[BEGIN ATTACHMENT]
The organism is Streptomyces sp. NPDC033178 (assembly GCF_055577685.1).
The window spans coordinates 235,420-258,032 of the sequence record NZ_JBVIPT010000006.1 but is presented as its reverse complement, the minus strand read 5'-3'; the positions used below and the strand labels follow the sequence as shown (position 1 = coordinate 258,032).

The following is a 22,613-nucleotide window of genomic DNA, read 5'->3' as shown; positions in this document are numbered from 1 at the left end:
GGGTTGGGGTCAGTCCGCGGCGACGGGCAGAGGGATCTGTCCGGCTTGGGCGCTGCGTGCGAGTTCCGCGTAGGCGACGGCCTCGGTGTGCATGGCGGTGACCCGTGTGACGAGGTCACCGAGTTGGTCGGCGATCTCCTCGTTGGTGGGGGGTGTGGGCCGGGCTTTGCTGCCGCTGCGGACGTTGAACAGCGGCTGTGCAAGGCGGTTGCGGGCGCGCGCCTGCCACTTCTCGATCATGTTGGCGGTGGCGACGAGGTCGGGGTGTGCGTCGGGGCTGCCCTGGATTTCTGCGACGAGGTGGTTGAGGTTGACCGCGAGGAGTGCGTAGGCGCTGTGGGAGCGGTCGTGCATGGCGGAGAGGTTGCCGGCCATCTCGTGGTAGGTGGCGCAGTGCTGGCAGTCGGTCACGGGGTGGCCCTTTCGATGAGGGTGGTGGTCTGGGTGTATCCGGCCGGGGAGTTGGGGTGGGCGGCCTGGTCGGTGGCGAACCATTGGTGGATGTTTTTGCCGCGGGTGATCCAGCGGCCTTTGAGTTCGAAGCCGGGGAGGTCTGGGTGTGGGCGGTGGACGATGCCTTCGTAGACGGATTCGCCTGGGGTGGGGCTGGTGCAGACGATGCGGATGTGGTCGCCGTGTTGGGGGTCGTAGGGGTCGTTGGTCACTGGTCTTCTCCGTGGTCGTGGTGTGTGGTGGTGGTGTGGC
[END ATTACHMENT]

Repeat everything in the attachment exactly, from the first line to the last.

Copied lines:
The organism is Streptomyces sp. NPDC033178 (assembly GCF_055577685.1).
The window spans coordinates 235,420-258,032 of the sequence record NZ_JBVIPT010000006.1 but is presented as its reverse complement, the minus strand read 5'-3'; the positions used below and the strand labels follow the sequence as shown (position 1 = coordinate 258,032).

The following is a 22,613-nucleotide window of genomic DNA, read 5'->3' as shown; positions in this document are numbered from 1 at the left end:
GGGTTGGGGTCAGTCCGCGGCGACGGGCAGAGGGATCTGTCCGGCTTGGGCGCTGCGTGCGAGTTCCGCGTAGGCGACGGCCTCGGTGTGCATGGCGGTGACCCGTGTGACGAGGTCACCGAGTTGGTCGGCGATCTCCTCGTTGGTGGGGGGTGTGGGCCGGGCTTTGCTGCCGCTGCGGACGTTGAACAGCGGCTGTGCAAGGCGGTTGCGGGCGCGCGCCTGCCACTTCTCGATCATGTTGGCGGTGGCGACGAGGTCGGGGTGTGCGTCGGGGCTGCCCTGGATTTCTGCGACGAGGTGGTTGAGGTTGACCGCGAGGAGTGCGTAGGCGCTGTGGGAGCGGTCGTGCATGGCGGAGAGGTTGCCGGCCATCTCGTGGTAGGTGGCGCAGTGCTGGCAGTCGGTCACGGGGTGGCCCTTTCGATGAGGGTGGTGGTCTGGGTGTATCCGGCCGGGGAGTTGGGGTGGGCGGCCTGGTCGGTGGCGAACCATTGGTGGATGTTTTTGCCGCGGGTGATCCAGCGGCCTTTGAGTTCGAAGCCGGGGAGGTCTGGGTGTGGGCGGTGGACGATGCCTTCGTAGACGGATTCGCCTGGGGTGGGGCTGGTGCAGACGATGCGGATGTGGTCGCCGTGTTGGGGGTCGTAGGGGTCGTTGGTCACTGGTCTTCTCCGTGGTCGTGGTGTGTGGTGGTGGTGTGGC